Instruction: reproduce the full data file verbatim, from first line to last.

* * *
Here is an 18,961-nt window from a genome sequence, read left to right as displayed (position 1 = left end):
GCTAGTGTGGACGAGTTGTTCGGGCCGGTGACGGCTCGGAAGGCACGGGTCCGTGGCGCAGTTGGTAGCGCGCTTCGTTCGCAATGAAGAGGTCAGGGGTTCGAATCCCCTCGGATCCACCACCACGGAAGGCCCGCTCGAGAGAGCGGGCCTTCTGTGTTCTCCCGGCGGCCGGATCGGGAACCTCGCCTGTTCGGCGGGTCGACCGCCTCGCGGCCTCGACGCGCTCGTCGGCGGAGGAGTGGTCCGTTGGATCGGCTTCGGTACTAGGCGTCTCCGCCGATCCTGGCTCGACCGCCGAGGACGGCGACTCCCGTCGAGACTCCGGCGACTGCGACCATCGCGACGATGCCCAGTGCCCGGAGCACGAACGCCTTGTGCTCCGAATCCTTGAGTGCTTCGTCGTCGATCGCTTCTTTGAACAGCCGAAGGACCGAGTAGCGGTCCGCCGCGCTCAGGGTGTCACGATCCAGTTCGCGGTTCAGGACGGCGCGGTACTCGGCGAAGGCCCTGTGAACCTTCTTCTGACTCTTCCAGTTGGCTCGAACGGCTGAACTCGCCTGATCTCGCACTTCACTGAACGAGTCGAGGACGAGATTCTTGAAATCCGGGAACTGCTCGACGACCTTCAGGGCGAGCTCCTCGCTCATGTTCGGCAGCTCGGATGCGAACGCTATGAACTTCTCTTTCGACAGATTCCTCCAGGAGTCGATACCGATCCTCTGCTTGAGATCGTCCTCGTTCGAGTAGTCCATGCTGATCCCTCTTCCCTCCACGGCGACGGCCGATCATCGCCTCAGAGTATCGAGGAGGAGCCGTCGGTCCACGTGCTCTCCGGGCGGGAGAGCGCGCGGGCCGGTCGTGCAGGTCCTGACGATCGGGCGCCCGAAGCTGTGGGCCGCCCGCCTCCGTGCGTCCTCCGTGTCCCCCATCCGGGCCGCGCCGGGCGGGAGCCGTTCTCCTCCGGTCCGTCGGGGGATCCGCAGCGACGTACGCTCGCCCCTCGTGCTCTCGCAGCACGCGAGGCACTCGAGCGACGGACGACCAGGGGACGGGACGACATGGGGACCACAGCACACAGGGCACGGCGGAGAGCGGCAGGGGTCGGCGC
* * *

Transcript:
Here is an 18,961-nt window from a genome sequence, read left to right as displayed (position 1 = left end):
GCTAGTGTGGACGAGTTGTTCGGGCCGGTGACGGCTCGGAAGGCACGGGTCCGTGGCGCAGTTGGTAGCGCGCTTCGTTCGCAATGAAGAGGTCAGGGGTTCGAATCCCCTCGGATCCACCACCACGGAAGGCCCGCTCGAGAGAGCGGGCCTTCTGTGTTCTCCCGGCGGCCGGATCGGGAACCTCGCCTGTTCGGCGGGTCGACCGCCTCGCGGCCTCGACGCGCTCGTCGGCGGAGGAGTGGTCCGTTGGATCGGCTTCGGTACTAGGCGTCTCCGCCGATCCTGGCTCGACCGCCGAGGACGGCGACTCCCGTCGAGACTCCGGCGACTGCGACCATCGCGACGATGCCCAGTGCCCGGAGCACGAACGCCTTGTGCTCCGAATCCTTGAGTGCTTCGTCGTCGATCGCTTCTTTGAACAGCCGAAGGACCGAGTAGCGGTCCGCCGCGCTCAGGGTGTCACGATCCAGTTCGCGGTTCAGGACGGCGCGGTACTCGGCGAAGGCCCTGTGAACCTTCTTCTGACTCTTCCAGTTGGCTCGAACGGCTGAACTCGCCTGATCTCGCACTTCACTGAACGAGTCGAGGACGAGATTCTTGAAATCCGGGAACTGCTCGACGACCTTCAGGGCGAGCTCCTCGCTCATGTTCGGCAGCTCGGATGCGAACGCTATGAACTTCTCTTTCGACAGATTCCTCCAGGAGTCGATACCGATCCTCTGCTTGAGATCGTCCTCGTTCGAGTAGTCCATGCTGATCCCTCTTCCCTCCACGGCGACGGCCGATCATCGCCTCAGAGTATCGAGGAGGAGCCGTCGGTCCACGTGCTCTCCGGGCGGGAGAGCGCGCGGGCCGGTCGTGCAGGTCCTGACGATCGGGCGCCCGAAGCTGTGGGCCGCCCGCCTCCGTGCGTCCTCCGTGTCCCCCATCCGGGCCGCGCCGGGCGGGAGCCGTTCTCCTCCGGTCCGTCGGGGGATCCGCAGCGACGTACGCTCGCCCCTCGTGCTCTCGCAGCACGCGAGGCACTCGAGCGACGGACGACCAGGGGACGGGACGACATGGGGACCACAGCACACAGGGCACGGCGGAGAGCGGCAGGGGTCGGCGC